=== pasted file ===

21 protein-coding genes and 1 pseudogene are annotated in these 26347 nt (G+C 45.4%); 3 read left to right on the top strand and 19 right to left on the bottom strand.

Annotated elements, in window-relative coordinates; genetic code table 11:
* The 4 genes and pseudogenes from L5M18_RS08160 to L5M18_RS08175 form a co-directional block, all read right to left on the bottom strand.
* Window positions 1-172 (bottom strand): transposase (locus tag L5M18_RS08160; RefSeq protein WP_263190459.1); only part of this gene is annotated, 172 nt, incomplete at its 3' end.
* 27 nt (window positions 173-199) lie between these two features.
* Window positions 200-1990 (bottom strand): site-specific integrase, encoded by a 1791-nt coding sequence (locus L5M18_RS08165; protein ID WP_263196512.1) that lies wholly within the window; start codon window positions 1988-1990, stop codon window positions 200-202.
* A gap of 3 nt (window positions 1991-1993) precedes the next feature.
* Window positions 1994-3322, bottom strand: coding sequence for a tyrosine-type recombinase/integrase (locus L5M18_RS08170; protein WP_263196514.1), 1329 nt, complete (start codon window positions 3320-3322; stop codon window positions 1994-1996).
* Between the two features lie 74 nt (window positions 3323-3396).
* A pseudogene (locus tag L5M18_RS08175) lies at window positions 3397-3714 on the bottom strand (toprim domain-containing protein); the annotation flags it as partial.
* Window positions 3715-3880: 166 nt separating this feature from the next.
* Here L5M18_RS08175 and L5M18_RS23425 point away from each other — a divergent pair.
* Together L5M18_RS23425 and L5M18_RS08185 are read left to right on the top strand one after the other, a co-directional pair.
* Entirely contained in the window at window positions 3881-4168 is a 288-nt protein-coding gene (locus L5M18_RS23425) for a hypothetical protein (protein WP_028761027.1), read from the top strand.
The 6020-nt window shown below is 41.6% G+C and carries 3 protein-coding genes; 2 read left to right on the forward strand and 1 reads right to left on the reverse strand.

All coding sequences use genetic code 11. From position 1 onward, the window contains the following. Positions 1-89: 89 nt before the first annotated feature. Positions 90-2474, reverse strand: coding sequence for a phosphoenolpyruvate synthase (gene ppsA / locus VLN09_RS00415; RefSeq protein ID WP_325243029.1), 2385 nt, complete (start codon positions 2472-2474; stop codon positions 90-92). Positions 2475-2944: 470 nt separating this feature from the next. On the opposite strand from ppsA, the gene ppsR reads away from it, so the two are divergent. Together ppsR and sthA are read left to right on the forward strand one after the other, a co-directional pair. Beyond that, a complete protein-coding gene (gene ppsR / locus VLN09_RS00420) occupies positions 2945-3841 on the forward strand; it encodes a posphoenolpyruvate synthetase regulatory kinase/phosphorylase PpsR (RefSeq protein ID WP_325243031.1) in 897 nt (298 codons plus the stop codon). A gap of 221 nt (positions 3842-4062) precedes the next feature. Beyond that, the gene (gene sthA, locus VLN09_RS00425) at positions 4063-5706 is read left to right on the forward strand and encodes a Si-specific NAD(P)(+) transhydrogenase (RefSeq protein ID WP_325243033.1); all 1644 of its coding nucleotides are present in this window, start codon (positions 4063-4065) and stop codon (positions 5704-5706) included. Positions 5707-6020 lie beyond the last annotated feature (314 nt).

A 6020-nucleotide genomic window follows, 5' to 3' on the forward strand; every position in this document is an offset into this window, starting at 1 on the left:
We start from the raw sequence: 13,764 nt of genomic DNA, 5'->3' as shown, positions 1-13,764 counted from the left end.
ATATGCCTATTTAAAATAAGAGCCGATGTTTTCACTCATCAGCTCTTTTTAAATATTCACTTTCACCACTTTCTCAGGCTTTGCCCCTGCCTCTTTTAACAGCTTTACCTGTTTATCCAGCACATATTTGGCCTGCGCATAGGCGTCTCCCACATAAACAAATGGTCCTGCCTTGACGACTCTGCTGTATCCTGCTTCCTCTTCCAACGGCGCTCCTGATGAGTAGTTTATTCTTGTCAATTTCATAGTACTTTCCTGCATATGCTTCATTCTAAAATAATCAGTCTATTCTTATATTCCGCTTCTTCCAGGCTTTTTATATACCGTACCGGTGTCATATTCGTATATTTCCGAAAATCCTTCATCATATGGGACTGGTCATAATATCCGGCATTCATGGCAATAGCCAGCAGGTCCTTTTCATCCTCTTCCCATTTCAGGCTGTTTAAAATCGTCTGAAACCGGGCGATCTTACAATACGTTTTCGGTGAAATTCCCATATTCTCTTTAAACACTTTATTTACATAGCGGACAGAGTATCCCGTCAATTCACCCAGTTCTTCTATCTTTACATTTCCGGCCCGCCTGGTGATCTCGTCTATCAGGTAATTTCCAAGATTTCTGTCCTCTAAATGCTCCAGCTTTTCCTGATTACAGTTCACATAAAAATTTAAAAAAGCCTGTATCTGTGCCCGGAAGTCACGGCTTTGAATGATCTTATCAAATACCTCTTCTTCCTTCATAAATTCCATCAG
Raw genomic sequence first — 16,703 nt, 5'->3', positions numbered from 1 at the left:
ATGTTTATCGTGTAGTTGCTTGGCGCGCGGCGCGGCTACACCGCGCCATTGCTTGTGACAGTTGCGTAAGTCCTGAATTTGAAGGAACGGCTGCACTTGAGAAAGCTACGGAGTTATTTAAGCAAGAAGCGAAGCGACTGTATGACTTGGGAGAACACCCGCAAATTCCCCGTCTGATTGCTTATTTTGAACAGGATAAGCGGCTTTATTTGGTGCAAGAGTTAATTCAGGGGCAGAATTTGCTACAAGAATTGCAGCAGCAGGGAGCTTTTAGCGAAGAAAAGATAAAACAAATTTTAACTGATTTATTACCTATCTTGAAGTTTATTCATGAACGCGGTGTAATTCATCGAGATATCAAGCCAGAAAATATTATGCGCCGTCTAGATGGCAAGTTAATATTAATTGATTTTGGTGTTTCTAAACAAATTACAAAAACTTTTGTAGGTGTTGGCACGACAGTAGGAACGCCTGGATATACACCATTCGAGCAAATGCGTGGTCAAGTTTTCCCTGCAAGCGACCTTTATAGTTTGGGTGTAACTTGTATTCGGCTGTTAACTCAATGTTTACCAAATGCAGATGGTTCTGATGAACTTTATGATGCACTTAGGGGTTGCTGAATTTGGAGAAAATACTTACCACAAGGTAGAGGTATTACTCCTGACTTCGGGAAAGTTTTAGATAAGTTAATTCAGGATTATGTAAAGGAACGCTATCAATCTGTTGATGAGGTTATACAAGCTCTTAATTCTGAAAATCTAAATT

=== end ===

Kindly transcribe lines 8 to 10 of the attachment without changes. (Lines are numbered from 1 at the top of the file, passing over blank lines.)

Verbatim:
* Window positions 1994-3322, bottom strand: coding sequence for a tyrosine-type recombinase/integrase (locus L5M18_RS08170; protein WP_263196514.1), 1329 nt, complete (start codon window positions 3320-3322; stop codon window positions 1994-1996).
* Between the two features lie 74 nt (window positions 3323-3396).
* A pseudogene (locus tag L5M18_RS08175) lies at window positions 3397-3714 on the bottom strand (toprim domain-containing protein); the annotation flags it as partial.